Technology Ireland report outlines how Brexit could disrupt Irish tech

4 Dec 201737 Shares

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European Parliament, Brussels. Image: ilolab/Shutterstock

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Technology Ireland has outlined potential obstacles and opportunities for Ireland as Brexit negotiations continue.

It has been a tumultuous few days for Brexit discussions between Ireland and the UK, with plenty at stake as negotiations continue to unfold.

Amidst the flurry of news, statements and leaked documents, Technology Ireland has today (4 December) released a report entitled Brexit and the Irish technology sector, which warns of key risks and flags potential opportunities for the future of the sector in a transformed EU.

The report was compiled by Frontier Economics, and it highlighted the potential for “significant disruption” to Ireland’s tech sector.

Director of Technology Ireland, Paul Sweetman, said: “Ireland’s digitally intensive sectors are intrinsically linked to the global market and are heavily trade-dependent.

“The outcome of Brexit negotiations could have a far-reaching impact on the sector. Ireland must respond proactively to minimise the risks and maximise the opportunities presented by any market disruption.”

Brexit poses risks to R&D

One key risk is that a large proportion of EU-funded research and development (R&D) projects with Irish participants also have UK partners. A cut to funding in the UK and diversion to other EU states could have a negative effect on Irish R&D and the country’s attractiveness to digital firms.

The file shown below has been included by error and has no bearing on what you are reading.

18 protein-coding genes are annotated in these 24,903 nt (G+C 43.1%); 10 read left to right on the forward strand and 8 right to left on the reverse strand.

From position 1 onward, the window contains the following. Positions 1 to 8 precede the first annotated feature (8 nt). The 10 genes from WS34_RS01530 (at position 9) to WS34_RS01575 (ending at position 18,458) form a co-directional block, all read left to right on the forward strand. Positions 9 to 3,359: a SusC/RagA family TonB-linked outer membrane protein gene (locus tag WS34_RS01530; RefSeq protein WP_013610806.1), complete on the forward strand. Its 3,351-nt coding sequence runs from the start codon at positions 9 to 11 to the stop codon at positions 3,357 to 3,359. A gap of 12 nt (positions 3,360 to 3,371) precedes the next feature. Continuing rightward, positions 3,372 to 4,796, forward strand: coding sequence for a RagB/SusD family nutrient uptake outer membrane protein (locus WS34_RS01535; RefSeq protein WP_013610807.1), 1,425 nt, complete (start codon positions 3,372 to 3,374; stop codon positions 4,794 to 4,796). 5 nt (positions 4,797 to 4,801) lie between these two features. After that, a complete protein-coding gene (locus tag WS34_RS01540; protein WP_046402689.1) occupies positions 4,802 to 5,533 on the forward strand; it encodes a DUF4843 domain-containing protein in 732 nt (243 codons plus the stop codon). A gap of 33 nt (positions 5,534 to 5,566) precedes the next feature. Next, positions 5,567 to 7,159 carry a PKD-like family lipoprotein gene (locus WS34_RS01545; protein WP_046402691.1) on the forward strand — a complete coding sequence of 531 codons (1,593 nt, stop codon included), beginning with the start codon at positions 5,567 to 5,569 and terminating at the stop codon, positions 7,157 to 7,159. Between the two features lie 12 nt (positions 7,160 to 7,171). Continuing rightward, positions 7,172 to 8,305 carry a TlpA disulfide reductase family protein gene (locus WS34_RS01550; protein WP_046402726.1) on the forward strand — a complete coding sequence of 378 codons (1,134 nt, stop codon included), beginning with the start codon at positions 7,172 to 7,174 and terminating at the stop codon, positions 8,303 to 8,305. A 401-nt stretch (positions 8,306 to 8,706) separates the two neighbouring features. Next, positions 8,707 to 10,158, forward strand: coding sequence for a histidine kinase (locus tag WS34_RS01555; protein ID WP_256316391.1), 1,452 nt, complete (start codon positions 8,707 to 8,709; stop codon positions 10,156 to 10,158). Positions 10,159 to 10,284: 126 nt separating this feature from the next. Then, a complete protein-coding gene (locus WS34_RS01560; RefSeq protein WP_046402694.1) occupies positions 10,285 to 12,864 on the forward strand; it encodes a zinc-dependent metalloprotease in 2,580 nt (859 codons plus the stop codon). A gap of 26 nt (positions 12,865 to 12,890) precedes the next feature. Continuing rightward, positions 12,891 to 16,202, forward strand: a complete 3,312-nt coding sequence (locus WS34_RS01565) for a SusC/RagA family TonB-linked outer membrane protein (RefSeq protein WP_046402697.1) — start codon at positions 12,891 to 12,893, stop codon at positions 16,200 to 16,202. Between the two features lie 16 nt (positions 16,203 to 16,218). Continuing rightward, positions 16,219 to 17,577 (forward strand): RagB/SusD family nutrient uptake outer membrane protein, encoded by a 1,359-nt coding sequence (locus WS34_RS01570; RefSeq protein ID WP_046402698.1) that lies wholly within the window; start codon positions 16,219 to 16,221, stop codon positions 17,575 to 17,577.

GDPR and data negotiation is another factor that could impact Irish tech firms that associate with UK companies or organisations.

The report also flagged the possibility of fragmentation unless EU regulation is regularly transposed into UK law, which could limit market access or increase business costs associated with relying on UK partners for supply chain purposes.

On a positive note, there could be potential for diversion of investment to Ireland if issues around data flows between the EU and the UK are not resolved, as companies will want ease of access from within the EU. Companies may also relocate to Ireland to minimise regulatory compliance costs and other barriers.

Implementing Innovation 2020 is crucial

Technology Ireland, which represents more than 200 companies, recommended that the Government implement Innovation 2020, “putting in place the necessary funding to grow the capacity of the R&D sector in Ireland”.

It stressed the need to “invest in R&D infrastructure, skills and research frameworks in order to ensure talent is located into Ireland, and that R&D activity can grow in centres of excellence”. It also said that Ireland must diversify in terms of research partners, looking beyond the UK to establish new agreements with other innovative EU member states.

Sweetman concluded with a remark citing Ireland’s status as a tech hub: “Ireland is now a global powerhouse in digital technology, employing over 120,000 people in a multitude of business and technology roles, with businesses adding approximately 100 new jobs per week over the past five years.

“Since 2013, the sector has grown at an average of 12pc per annum, and now accounts for about 13pc of national GDP. While the sector is not overly reliant on the UK at an aggregate level, for some firms and industries, the UK is [a] vital source of inputs and an important export market. The Irish approach to Brexit needs to be informed by this.”

European Parliament, Brussels. Image: ilolab/Shutterstock

Ellen Tannam is a writer covering all manner of business and tech subjects

editorial@siliconrepublic.com